Electronic Medical Record (EMR) adoption, big data, and other technology trends are generating large volumes and varieties of data for analysis. But data is not the limiting factor in transforming the business and practice of healthcare—managing the data is. If healthcare organizations want to use these technologies to create opportunities to differentiate, they must invest in the data itself.
When this doesn’t happen, data warehouse and analytics project participants typically tackle one use case at a time. If an administrator wants a better understanding of admission trends, for example, they need to know how many patients were admitted the previous week. As a separate use case, this team knows that care coordination teams want to improve care for Congestive Heart Failure (CHF) patients. They want to incorporate data into the warehouse that allows the care coordination teams to look at CHF patients and learn how many CHF patients were admitted the previous week. As a third use case, the team building a data warehouse has a request for identifying referring providers so they can incorporate a referring provider data field in the data model and data warehouse.
Here’s the problem with this approach: analytic use cases are dynamic in nature. When a researcher or an administrator is neck deep in data, they start out by testing their hypothesis – starting with a known question (or many) which then rapidly compounds and evolves. This rapid evolution is what drives innovation, identifies new cures, and – ultimately -- is most likely to transform healthcare. This type of insight relies on data: seamless, transparent, and uninterrupted access to data. Insights don’t want to wait for IT to connect new data sources or vet data quality. At Informatica, we refer to this type of analytics as discovery analytics. Discovery analytics enables clinicians and business users to quickly perform iterative hypothesis testing on integrated data from internal and external sources.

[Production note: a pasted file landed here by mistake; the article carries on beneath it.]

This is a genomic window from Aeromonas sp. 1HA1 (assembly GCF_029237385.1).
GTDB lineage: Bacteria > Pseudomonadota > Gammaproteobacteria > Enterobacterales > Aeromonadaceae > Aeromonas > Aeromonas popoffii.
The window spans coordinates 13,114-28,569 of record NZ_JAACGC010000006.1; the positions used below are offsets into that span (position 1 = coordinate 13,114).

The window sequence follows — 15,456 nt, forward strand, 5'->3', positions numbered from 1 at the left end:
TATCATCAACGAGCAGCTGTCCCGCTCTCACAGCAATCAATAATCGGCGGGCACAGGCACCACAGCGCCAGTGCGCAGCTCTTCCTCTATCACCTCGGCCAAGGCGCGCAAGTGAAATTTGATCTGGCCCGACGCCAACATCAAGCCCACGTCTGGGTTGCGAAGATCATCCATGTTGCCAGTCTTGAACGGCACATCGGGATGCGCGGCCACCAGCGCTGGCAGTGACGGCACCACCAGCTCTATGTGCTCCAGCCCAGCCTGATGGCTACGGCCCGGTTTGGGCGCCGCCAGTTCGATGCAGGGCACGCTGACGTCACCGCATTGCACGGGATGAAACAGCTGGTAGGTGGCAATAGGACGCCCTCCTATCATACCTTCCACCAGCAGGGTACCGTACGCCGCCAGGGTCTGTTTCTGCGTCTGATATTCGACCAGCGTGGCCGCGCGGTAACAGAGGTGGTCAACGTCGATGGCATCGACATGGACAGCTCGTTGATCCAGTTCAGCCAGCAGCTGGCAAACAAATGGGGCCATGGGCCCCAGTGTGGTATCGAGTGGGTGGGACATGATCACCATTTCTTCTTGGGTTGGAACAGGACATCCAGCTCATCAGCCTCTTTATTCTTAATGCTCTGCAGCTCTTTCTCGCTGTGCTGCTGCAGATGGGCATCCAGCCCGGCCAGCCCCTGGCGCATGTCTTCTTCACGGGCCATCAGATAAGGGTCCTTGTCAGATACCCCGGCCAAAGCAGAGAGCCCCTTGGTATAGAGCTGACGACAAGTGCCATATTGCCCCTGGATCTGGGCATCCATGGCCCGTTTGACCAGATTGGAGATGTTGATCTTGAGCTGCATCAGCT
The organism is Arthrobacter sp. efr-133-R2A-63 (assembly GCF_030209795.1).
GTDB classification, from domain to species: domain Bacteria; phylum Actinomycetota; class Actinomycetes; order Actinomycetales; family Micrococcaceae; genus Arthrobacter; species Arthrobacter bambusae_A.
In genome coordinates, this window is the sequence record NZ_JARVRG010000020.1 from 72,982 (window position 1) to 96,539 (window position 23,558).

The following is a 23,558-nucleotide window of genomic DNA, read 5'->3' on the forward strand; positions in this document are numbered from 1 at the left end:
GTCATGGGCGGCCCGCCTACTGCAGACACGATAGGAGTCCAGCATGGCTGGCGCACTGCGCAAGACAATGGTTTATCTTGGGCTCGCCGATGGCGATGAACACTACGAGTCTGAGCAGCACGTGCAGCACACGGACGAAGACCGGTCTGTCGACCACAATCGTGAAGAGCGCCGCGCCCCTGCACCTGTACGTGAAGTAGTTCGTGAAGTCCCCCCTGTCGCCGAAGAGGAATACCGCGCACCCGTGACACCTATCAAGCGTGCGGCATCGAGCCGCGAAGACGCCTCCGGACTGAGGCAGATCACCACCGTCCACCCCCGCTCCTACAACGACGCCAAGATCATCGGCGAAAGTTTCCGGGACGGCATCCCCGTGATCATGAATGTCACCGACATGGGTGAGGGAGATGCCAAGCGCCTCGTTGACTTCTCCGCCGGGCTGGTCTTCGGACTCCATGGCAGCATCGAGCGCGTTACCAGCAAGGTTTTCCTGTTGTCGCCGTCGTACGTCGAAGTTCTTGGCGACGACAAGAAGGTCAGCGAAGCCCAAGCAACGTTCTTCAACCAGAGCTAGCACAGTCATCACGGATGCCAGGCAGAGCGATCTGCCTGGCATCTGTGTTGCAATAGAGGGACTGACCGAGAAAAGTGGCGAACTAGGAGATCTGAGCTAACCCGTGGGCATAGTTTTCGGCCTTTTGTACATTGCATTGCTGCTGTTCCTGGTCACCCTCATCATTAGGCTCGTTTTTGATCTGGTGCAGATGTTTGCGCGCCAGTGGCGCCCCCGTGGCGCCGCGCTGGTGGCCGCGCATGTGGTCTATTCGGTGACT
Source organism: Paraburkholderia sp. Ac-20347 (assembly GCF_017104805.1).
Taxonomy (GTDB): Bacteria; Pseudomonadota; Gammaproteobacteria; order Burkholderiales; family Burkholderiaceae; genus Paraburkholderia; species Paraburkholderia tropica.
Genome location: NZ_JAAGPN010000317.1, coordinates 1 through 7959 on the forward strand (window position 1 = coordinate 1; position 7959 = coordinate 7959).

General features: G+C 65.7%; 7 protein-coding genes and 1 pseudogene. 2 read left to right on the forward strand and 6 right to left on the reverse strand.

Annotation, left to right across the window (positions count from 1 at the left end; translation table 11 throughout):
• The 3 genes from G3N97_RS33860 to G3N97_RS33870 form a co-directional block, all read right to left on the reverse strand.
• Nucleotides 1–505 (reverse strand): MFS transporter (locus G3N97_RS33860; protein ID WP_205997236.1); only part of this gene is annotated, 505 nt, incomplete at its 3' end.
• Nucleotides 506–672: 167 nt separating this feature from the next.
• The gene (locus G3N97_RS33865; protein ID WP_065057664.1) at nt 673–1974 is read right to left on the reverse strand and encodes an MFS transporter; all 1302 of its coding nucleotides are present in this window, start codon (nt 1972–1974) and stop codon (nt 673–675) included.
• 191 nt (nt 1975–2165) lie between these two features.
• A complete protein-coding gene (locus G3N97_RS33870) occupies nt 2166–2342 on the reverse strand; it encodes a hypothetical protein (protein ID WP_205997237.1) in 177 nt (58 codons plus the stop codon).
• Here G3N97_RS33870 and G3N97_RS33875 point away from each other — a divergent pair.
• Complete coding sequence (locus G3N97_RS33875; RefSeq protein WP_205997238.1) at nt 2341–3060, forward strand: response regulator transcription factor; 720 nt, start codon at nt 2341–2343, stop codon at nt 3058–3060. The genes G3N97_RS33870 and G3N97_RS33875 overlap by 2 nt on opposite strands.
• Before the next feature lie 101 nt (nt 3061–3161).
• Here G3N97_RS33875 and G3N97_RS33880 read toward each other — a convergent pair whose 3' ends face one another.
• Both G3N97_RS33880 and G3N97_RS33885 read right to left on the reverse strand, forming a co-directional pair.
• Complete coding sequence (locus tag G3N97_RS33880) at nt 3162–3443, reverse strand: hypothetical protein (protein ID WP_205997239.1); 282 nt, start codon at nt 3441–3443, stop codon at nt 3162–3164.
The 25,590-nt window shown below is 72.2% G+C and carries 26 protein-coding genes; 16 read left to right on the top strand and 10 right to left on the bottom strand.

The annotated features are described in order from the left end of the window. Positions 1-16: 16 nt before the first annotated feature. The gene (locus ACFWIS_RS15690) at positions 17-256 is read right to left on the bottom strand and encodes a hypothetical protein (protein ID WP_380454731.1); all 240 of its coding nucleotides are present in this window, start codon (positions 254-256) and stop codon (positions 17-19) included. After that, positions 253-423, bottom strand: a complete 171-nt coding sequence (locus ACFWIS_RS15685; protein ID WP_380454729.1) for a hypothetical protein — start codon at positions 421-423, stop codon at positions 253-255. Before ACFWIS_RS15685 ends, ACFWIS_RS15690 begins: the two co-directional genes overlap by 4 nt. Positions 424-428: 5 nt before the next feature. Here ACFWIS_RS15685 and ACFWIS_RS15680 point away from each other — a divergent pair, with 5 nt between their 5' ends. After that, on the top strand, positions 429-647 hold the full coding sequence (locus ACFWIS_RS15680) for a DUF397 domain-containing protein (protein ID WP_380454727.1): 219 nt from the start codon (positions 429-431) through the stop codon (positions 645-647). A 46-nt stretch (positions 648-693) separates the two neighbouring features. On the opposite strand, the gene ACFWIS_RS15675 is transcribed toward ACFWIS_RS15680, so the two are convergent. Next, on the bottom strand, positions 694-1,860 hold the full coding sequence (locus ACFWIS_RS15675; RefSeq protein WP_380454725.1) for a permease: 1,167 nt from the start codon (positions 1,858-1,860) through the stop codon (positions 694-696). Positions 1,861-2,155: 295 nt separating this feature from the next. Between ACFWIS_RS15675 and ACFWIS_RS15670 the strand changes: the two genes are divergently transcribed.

Using this approach, users with proper security profiles can quickly move from asking these pre-defined insulated questions to asking complex integrated questions, such as “What was the total cost of care for Medicaid patients admitted last week in zip code 98107 with CHF who had also been admitted in the last 30 days? Of these, who saw their primary care provider post discharge and who picked up their prescriptions?” This example is illustrated below:
To experience this type of success, healthcare organizations need to focus on data, not solely on applications such as the EMR. An application-centric (or EMR-centric) view of data provides an incomplete snapshot of the patient by limiting the view to data within each individual application. To improve patient outcomes and make insightful decisions based on dynamic analytic use cases, organizations must have a view of patient information across applications and locations, including (but not limited to) claims processing, registration, physician offices, labs, and inpatient beds. Organizations can only achieve this data-centric view by releasing data from its application silos, investing in its connectedness and quality, and making it available for self-service discovery analytics.
In a traditional analytics environment, the serial process of getting access to data prevents rapid analysis that responds to changing needs. Often, users have access to data either within the application or through a business intelligence tool. In between, the data resides in a vacuum where it is extracted, transformed, and served up to analytics users based on pre-determined requirements. However, if analyst identifies a data quality issue, needs more data, or wants different data, they must go back to IT and start the process from the beginning. This is slow, costly, and frustrating process for end users.
A better way to accelerate analysis is to connect healthcare applications with a defined industry data model that sits on a proven data management platform. This approach complements existing applications, accelerates time to value, and makes discovery analytics a reality.